Responsive Web Design: Which Big Brands Have Made the Switch?

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Responsive Web Design, often abbreviated to RWD, is a design technique used to ensure that the viewing experience of visitors to a website is of a consistently high quality no matter what types of device are used to access it. In this post we ask: which famous brands are using this technique, and how are they using it?

The Basics of Responsive Web Design

Responsive web design describes a set of design techniques and principles that aim to produce websites that work just as well on one device as they do on any other. Viewing experience is everything. By using fluid design layouts, proportional grids and advanced media queries (CSS), designers are able to ensure a website looks, feels and operates at the optimal standard. In this case, optimal means whatever layout or technology results in the best or most fitting viewing experience for all users, regardless of whether they access the site on a desktop PC, laptop, tablet or smartphone. RWD reduces the need to scroll, pan or resize a page, making reading text and viewing images a simple, enjoyable and intuitive task.

So, Which Brands are Doing it?

A number of leading brands have embraced responsive web design, including Microsoft, Currys and Starbucks.


Microsoft Homepage RWD

Microsoft published its new corporate website to coincide with the launch of Windows 8. The cleaner, less cluttered site uses several CSS files, with a sprinkle of Javascript and ASP, to resize all design elements, including text and images, when the viewing dimensions are modified. That can occur when the browser is resized manually by the user or when the site is accessed on different types of device. The fluid nature of the site ensures that its appearance scales consistently from, say, a 27-inch widescreen monitor to a 4-inch smartphone (held vertically or horizontally). One notable feature of this is that the website's search box changes size and appearance when the viewing area becomes smaller.


Currys iPhone 5 RWD

Currys also uses a fluid layout, but its developers have gone a step further than Microsoft by making sure some of the design elements change several times in accordance with the screen size or viewing area. At full size (PC or laptop), the site displays the Currys logo on the left, a search field in the centre and account and basket links on the right. When viewed on a smaller screen, or by resizing the browser, the entire header switches to a new design and layout. A smaller logo replaces the full-size version and moves to the top centre. Menu and search links appear on the left and the background colour changes to demarcate the area effectively. When the screen size is reduced even further, all text is hidden and the navigational elements are replaced by symbols (e.g., a magnifying glass for the search function).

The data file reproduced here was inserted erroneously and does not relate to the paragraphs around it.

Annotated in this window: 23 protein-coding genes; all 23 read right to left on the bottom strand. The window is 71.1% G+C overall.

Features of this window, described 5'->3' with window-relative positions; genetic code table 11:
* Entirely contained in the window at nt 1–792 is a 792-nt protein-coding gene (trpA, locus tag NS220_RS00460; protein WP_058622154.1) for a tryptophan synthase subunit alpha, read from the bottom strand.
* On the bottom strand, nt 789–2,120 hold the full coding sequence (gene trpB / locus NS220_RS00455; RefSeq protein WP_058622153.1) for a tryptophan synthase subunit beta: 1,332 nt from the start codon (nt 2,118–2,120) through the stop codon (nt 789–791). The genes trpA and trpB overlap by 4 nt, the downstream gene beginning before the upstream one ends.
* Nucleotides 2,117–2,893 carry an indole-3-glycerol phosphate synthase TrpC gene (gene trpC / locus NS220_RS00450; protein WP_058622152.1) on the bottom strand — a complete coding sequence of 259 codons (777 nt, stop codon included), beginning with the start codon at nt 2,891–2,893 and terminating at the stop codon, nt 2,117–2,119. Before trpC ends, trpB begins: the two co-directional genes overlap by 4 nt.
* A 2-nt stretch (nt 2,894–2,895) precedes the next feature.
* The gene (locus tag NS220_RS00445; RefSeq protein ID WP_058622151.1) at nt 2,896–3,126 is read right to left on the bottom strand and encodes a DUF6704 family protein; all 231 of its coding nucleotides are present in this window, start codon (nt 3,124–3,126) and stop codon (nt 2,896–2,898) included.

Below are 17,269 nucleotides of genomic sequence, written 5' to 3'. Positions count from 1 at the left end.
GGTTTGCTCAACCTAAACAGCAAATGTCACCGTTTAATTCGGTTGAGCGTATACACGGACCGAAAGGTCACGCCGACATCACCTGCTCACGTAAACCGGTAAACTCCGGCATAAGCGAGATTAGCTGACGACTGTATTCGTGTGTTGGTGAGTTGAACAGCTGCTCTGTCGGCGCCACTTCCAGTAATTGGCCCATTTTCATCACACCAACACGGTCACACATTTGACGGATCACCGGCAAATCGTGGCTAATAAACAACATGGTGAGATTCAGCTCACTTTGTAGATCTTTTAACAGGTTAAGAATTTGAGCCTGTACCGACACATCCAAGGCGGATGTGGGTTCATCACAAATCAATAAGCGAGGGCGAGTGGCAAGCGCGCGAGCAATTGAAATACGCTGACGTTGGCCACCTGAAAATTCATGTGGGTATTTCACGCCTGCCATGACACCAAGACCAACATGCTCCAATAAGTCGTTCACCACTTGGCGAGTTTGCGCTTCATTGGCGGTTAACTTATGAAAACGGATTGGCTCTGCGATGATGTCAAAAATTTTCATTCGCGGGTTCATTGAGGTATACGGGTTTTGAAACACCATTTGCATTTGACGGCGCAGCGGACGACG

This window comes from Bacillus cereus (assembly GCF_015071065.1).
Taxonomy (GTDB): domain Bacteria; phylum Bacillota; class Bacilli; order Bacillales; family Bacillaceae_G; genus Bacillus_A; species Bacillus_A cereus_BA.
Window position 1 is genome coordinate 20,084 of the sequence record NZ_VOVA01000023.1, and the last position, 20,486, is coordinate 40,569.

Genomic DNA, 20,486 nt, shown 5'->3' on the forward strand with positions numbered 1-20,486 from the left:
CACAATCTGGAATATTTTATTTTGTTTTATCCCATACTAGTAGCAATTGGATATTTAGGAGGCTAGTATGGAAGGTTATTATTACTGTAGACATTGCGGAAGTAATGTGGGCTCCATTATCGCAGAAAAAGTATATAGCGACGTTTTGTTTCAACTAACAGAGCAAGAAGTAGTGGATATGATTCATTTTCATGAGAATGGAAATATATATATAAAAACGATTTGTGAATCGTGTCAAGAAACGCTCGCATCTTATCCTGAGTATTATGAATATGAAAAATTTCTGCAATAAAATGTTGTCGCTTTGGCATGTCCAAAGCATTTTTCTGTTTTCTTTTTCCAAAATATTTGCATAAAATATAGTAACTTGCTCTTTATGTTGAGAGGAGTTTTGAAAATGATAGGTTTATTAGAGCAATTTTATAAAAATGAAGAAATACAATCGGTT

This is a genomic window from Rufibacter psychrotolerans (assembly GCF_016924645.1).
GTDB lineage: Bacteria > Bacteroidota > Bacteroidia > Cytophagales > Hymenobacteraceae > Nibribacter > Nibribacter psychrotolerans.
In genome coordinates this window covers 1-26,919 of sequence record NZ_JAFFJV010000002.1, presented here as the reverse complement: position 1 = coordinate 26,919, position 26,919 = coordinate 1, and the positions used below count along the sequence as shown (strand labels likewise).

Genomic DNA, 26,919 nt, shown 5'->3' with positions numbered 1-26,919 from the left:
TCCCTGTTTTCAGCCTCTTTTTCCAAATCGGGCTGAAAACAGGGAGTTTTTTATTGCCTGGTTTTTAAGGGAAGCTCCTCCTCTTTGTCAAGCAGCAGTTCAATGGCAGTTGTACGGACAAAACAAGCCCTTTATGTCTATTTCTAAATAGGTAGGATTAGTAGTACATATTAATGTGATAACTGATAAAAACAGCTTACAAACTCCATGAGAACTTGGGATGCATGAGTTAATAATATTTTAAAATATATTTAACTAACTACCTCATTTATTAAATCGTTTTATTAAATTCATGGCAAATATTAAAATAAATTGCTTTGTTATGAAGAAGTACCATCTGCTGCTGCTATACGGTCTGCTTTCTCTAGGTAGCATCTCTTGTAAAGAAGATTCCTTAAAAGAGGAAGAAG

Starbucks Website iPad

Starbucks has paid quite a bit of attention to the benefits of RWD. Unlike Microsoft and Currys, however, the site does not currently replace navigational elements with symbols when the viewing area is reduced to mobile proportions. Instead, the horizontal navigation bar simply disappears, leaving users free to click on links beneath the main corporate message.

The Verdict

As tablets and smartphones have become ever more popular, responsive web design is close to becoming a necessity. However, brands like Microsoft, Starbucks and Currys are currently leading the charge – many big firms still rely on separate mobile domains, or have no support for portable devices at all.

This isn’t necessarily all that surprising. Designing, developing and testing a new site is a significant investment; it’s not something brands are going to commit to lightly.

Microsoft, Starbucks and Currys all use responsive web design in slightly different ways, but essentially they’re all following an established format.

Their use of responsive web design certainly makes for easier user experiences. But the techniques are still young – these brands are the first(ish) wave.

It’s going to be fascinating to see how web developers dream up new, exciting, creative ways to utilise responsive design in future.

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